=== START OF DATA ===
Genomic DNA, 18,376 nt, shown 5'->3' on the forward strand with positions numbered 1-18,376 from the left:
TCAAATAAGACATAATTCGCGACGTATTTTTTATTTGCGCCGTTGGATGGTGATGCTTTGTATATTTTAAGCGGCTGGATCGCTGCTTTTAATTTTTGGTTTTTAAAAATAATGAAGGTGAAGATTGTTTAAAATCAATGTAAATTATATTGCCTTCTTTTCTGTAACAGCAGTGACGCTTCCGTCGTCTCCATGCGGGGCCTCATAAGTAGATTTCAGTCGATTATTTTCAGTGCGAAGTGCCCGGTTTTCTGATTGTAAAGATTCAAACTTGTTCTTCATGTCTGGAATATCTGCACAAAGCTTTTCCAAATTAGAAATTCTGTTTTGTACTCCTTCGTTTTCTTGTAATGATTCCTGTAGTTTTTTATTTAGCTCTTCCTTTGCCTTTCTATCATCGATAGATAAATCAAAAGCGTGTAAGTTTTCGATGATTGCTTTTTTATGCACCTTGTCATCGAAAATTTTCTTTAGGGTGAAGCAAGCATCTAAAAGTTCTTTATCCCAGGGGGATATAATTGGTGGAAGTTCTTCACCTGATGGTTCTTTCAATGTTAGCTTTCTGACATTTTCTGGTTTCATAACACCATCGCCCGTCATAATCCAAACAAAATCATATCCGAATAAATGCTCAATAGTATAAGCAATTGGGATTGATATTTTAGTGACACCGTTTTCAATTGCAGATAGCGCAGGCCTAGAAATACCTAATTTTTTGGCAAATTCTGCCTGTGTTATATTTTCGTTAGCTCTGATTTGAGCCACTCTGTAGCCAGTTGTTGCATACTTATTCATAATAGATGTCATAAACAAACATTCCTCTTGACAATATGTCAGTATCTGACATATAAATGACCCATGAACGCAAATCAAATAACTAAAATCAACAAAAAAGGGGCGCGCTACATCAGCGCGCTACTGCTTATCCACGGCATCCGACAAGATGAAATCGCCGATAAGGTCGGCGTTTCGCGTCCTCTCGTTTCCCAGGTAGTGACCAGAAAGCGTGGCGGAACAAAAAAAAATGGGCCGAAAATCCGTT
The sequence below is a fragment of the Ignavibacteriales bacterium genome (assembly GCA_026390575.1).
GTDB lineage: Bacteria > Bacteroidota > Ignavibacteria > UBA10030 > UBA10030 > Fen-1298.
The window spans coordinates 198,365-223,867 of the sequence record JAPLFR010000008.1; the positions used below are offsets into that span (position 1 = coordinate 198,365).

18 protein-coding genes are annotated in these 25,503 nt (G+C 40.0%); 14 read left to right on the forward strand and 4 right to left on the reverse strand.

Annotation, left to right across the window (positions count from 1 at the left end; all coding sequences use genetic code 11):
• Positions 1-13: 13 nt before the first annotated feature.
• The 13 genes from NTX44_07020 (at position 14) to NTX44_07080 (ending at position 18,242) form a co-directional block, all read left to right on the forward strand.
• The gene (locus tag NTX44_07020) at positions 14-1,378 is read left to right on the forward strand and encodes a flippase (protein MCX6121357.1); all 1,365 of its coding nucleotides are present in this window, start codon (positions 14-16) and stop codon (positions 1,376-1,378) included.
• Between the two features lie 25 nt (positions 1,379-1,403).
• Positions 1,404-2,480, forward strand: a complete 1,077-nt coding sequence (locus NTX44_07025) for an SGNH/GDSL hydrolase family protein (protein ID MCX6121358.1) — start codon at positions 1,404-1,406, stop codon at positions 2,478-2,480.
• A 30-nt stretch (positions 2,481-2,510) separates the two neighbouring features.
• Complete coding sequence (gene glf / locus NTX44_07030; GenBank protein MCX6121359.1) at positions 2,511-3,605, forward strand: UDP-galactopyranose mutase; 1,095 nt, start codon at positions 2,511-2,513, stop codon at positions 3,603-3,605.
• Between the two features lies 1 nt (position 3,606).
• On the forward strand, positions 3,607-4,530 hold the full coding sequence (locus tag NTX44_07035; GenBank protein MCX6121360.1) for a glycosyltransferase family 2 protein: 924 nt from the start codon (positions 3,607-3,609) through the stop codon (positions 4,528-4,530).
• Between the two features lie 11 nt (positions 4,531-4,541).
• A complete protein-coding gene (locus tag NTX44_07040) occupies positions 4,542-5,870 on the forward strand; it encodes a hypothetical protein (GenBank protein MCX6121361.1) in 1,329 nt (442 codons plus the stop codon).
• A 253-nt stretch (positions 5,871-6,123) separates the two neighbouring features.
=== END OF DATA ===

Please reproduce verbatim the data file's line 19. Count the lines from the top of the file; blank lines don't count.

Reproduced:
• A 253-nt stretch (positions 5,871-6,123) separates the two neighbouring features.